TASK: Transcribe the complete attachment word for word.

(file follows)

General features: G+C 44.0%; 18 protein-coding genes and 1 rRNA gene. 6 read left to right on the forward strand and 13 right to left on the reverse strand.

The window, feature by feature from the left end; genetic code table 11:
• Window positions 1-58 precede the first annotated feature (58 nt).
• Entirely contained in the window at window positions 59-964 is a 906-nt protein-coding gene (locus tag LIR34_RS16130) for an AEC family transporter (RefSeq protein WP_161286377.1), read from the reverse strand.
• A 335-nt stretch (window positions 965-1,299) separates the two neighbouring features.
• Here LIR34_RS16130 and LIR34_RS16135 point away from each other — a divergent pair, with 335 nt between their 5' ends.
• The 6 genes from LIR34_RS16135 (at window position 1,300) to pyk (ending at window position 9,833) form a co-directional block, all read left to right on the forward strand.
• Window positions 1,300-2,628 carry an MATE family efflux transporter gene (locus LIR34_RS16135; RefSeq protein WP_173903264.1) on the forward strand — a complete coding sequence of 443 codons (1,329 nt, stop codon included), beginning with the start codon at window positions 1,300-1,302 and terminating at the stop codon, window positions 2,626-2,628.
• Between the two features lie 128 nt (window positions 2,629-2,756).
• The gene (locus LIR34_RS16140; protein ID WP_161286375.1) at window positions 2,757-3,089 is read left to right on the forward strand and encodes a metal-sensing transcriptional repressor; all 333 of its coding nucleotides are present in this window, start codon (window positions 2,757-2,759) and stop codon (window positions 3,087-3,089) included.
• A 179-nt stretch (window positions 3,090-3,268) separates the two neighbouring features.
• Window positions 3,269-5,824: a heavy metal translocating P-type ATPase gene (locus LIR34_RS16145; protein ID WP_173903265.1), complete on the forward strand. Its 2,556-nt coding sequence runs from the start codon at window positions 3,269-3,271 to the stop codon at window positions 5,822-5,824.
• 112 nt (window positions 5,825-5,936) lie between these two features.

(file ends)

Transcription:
General features: G+C 44.0%; 18 protein-coding genes and 1 rRNA gene. 6 read left to right on the forward strand and 13 right to left on the reverse strand.

The window, feature by feature from the left end; genetic code table 11:
• Window positions 1-58 precede the first annotated feature (58 nt).
• Entirely contained in the window at window positions 59-964 is a 906-nt protein-coding gene (locus tag LIR34_RS16130) for an AEC family transporter (RefSeq protein WP_161286377.1), read from the reverse strand.
• A 335-nt stretch (window positions 965-1,299) separates the two neighbouring features.
• Here LIR34_RS16130 and LIR34_RS16135 point away from each other — a divergent pair, with 335 nt between their 5' ends.
• The 6 genes from LIR34_RS16135 (at window position 1,300) to pyk (ending at window position 9,833) form a co-directional block, all read left to right on the forward strand.
• Window positions 1,300-2,628 carry an MATE family efflux transporter gene (locus LIR34_RS16135; RefSeq protein WP_173903264.1) on the forward strand — a complete coding sequence of 443 codons (1,329 nt, stop codon included), beginning with the start codon at window positions 1,300-1,302 and terminating at the stop codon, window positions 2,626-2,628.
• Between the two features lie 128 nt (window positions 2,629-2,756).
• The gene (locus LIR34_RS16140; protein ID WP_161286375.1) at window positions 2,757-3,089 is read left to right on the forward strand and encodes a metal-sensing transcriptional repressor; all 333 of its coding nucleotides are present in this window, start codon (window positions 2,757-2,759) and stop codon (window positions 3,087-3,089) included.
• A 179-nt stretch (window positions 3,090-3,268) separates the two neighbouring features.
• Window positions 3,269-5,824: a heavy metal translocating P-type ATPase gene (locus LIR34_RS16145; protein ID WP_173903265.1), complete on the forward strand. Its 2,556-nt coding sequence runs from the start codon at window positions 3,269-3,271 to the stop codon at window positions 5,822-5,824.
• 112 nt (window positions 5,825-5,936) lie between these two features.